Matt Kerr: Higher normal functions and irrationality proofs
Wednesday Stockholm Zoom Seminar (SPECIAL TIME)
Time: Wed 2020-06-17 15.00 - 16.00
Location: Zoom, meeting ID: 689 4480 8319
Lecturer: Matt Kerr, Washington University in St. Louis
R. Apéry’s 1978 proof of the irrationality of ζ(3) relied upon two sequences of rational numbers whose ratio limits to ζ(3) very quickly. Beukers and Peters discovered in 1984 that the generating function of the first sequence was a period of a family of K3 surfaces. The corresponding algebro-geometric interpretations for the second generating function and the limit, however, have been missing until recently.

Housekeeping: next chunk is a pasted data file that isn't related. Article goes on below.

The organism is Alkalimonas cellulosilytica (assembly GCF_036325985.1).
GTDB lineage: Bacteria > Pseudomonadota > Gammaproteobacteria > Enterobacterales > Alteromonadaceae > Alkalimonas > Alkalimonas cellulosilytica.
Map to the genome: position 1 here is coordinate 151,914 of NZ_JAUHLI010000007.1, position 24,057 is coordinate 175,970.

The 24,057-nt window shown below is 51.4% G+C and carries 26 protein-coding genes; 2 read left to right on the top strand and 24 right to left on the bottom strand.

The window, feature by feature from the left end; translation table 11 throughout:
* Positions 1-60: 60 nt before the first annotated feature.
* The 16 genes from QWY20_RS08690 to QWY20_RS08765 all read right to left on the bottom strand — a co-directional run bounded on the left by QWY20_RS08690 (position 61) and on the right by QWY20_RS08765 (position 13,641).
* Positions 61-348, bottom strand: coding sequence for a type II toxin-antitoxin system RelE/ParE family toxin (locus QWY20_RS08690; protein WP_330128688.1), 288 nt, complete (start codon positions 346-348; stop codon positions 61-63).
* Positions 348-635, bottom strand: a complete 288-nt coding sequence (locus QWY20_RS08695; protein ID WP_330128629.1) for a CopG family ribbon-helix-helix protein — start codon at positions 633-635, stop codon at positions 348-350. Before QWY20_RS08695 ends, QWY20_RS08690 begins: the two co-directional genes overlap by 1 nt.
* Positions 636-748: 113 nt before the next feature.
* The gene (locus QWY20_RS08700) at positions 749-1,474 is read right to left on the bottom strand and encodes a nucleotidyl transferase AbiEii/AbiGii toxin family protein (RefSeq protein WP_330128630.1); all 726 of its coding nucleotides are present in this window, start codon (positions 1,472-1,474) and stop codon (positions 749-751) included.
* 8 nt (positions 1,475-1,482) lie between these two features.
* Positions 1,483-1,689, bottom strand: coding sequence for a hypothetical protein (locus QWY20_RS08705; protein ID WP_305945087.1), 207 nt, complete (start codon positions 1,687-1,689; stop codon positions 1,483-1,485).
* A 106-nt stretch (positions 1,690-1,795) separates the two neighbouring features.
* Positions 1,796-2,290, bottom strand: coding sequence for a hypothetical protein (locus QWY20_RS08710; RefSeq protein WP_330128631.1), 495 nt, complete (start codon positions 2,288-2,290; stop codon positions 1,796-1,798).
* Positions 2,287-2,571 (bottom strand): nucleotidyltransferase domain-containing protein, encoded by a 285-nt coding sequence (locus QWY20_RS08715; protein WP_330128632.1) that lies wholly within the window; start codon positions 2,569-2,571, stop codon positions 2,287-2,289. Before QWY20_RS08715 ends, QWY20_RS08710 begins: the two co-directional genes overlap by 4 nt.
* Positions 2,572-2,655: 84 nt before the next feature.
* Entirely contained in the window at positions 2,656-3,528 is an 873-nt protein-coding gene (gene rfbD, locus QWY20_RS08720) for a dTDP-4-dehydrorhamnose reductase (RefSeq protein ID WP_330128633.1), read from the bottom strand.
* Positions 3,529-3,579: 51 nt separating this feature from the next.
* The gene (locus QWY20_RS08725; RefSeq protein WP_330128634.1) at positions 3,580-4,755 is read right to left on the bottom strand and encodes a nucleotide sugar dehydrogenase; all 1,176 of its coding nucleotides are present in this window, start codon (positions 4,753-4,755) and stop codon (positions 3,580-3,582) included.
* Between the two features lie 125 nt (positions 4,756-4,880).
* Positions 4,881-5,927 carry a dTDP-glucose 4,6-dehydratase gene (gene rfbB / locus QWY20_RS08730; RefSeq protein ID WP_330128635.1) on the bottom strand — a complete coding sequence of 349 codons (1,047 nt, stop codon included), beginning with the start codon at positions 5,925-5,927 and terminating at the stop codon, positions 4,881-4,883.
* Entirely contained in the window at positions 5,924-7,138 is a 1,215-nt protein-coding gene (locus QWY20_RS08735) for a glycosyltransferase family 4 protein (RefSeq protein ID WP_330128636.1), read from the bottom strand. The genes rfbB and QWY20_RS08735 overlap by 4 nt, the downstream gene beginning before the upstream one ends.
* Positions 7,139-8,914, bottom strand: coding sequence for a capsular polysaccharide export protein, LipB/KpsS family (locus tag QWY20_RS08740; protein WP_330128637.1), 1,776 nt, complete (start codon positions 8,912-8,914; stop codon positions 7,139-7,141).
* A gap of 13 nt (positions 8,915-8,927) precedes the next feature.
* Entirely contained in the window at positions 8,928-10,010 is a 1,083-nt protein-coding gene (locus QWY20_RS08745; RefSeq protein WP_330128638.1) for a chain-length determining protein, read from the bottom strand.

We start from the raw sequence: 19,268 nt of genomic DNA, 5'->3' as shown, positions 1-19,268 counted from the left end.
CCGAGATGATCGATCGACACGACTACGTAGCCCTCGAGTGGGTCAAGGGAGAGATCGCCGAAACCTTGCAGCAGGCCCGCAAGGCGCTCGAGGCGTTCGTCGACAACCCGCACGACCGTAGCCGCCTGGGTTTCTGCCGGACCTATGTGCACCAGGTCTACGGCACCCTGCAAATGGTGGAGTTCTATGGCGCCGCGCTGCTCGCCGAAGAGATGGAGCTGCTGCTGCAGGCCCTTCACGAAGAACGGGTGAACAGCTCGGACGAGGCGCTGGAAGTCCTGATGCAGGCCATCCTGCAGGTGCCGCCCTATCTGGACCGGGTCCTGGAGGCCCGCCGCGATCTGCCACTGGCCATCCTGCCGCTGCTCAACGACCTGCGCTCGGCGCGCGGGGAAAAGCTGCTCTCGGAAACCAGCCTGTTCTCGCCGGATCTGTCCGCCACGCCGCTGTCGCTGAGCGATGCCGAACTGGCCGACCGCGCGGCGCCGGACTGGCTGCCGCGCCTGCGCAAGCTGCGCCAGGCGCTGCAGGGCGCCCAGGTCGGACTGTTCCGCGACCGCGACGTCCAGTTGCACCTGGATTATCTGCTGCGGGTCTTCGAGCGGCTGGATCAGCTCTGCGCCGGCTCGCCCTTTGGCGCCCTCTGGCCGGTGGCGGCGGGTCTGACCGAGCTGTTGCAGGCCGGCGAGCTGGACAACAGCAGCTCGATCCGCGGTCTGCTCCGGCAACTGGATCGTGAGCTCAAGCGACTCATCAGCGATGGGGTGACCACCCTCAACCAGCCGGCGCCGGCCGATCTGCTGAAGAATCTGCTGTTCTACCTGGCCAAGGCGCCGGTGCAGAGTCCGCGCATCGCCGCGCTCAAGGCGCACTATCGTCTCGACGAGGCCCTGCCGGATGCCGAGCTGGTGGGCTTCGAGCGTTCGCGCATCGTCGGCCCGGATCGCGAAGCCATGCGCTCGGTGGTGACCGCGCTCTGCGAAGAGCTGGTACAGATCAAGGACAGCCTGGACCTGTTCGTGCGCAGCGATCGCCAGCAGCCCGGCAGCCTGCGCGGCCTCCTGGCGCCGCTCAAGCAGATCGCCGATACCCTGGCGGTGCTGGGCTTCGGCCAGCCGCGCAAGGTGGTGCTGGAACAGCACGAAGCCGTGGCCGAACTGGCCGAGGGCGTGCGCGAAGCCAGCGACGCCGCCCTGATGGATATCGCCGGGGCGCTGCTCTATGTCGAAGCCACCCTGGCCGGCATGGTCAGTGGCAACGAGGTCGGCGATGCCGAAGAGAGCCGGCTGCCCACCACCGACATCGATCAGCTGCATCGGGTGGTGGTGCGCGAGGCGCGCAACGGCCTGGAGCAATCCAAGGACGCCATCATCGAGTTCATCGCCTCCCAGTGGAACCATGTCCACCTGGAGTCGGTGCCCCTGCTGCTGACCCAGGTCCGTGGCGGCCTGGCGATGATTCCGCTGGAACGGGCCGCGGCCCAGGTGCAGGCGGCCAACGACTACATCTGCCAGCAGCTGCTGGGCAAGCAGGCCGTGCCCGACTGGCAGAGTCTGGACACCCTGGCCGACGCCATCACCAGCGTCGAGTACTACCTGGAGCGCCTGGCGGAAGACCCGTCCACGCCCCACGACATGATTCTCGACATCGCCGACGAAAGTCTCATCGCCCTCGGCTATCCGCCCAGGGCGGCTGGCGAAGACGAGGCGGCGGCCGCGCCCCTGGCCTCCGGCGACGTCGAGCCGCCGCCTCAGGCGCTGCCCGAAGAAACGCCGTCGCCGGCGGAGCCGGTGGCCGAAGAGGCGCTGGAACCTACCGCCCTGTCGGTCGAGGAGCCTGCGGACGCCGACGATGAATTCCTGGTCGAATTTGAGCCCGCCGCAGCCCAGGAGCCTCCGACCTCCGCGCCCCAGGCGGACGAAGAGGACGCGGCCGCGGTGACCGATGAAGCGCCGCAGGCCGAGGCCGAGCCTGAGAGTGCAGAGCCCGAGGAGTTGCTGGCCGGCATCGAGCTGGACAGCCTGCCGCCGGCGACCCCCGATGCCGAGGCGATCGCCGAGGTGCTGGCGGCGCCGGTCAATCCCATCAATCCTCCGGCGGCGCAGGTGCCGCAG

Normal functions are certain “well-behaved’’ sections of complex torus bundles, first studied by Poincaré and Lefschetz. They arise in particular from algebraic cycles (formal sums of subvarieties) on families of complex algebraic manifolds. A more general notion of cycles, due to Bloch and Beilinson and closely related to algebraic K-theory and motivic cohomology, leads to generalizations called “higher normal functions”. Both sorts are found lurking beneath many an arithmetic or functional property of periods.
In this talk, we offer a brief tour of their unexpected role in Apéry’s proof, and in a more general circle of objects surrounding it, including motivic Gamma functions, Feynman integrals, and Apéry constants of Fano varieties. (No knowledge of algebraic cycles will be assumed.)